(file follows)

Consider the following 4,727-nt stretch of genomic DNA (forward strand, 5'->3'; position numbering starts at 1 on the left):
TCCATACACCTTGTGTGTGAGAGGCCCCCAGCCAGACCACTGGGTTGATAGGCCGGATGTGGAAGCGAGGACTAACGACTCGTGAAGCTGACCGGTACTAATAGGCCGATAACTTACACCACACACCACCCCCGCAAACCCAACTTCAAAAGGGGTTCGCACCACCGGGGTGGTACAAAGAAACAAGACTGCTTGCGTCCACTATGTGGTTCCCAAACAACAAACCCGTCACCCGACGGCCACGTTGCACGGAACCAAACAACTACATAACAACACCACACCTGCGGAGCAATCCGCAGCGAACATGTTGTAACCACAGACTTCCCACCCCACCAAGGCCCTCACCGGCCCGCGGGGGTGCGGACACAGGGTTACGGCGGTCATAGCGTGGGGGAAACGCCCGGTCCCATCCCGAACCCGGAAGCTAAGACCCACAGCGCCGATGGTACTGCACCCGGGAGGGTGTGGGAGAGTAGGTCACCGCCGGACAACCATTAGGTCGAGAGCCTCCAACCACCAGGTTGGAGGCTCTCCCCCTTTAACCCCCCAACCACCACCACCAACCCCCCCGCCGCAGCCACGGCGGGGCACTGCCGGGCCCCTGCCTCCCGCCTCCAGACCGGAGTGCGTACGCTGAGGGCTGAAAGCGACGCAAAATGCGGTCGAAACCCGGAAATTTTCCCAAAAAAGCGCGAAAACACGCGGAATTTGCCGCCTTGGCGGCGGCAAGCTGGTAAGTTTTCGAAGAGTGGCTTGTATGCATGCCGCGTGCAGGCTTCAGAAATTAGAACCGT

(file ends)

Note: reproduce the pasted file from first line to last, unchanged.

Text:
Consider the following 4,727-nt stretch of genomic DNA (forward strand, 5'->3'; position numbering starts at 1 on the left):
TCCATACACCTTGTGTGTGAGAGGCCCCCAGCCAGACCACTGGGTTGATAGGCCGGATGTGGAAGCGAGGACTAACGACTCGTGAAGCTGACCGGTACTAATAGGCCGATAACTTACACCACACACCACCCCCGCAAACCCAACTTCAAAAGGGGTTCGCACCACCGGGGTGGTACAAAGAAACAAGACTGCTTGCGTCCACTATGTGGTTCCCAAACAACAAACCCGTCACCCGACGGCCACGTTGCACGGAACCAAACAACTACATAACAACACCACACCTGCGGAGCAATCCGCAGCGAACATGTTGTAACCACAGACTTCCCACCCCACCAAGGCCCTCACCGGCCCGCGGGGGTGCGGACACAGGGTTACGGCGGTCATAGCGTGGGGGAAACGCCCGGTCCCATCCCGAACCCGGAAGCTAAGACCCACAGCGCCGATGGTACTGCACCCGGGAGGGTGTGGGAGAGTAGGTCACCGCCGGACAACCATTAGGTCGAGAGCCTCCAACCACCAGGTTGGAGGCTCTCCCCCTTTAACCCCCCAACCACCACCACCAACCCCCCCGCCGCAGCCACGGCGGGGCACTGCCGGGCCCCTGCCTCCCGCCTCCAGACCGGAGTGCGTACGCTGAGGGCTGAAAGCGACGCAAAATGCGGTCGAAACCCGGAAATTTTCCCAAAAAAGCGCGAAAACACGCGGAATTTGCCGCCTTGGCGGCGGCAAGCTGGTAAGTTTTCGAAGAGTGGCTTGTATGCATGCCGCGTGCAGGCTTCAGAAATTAGAACCGT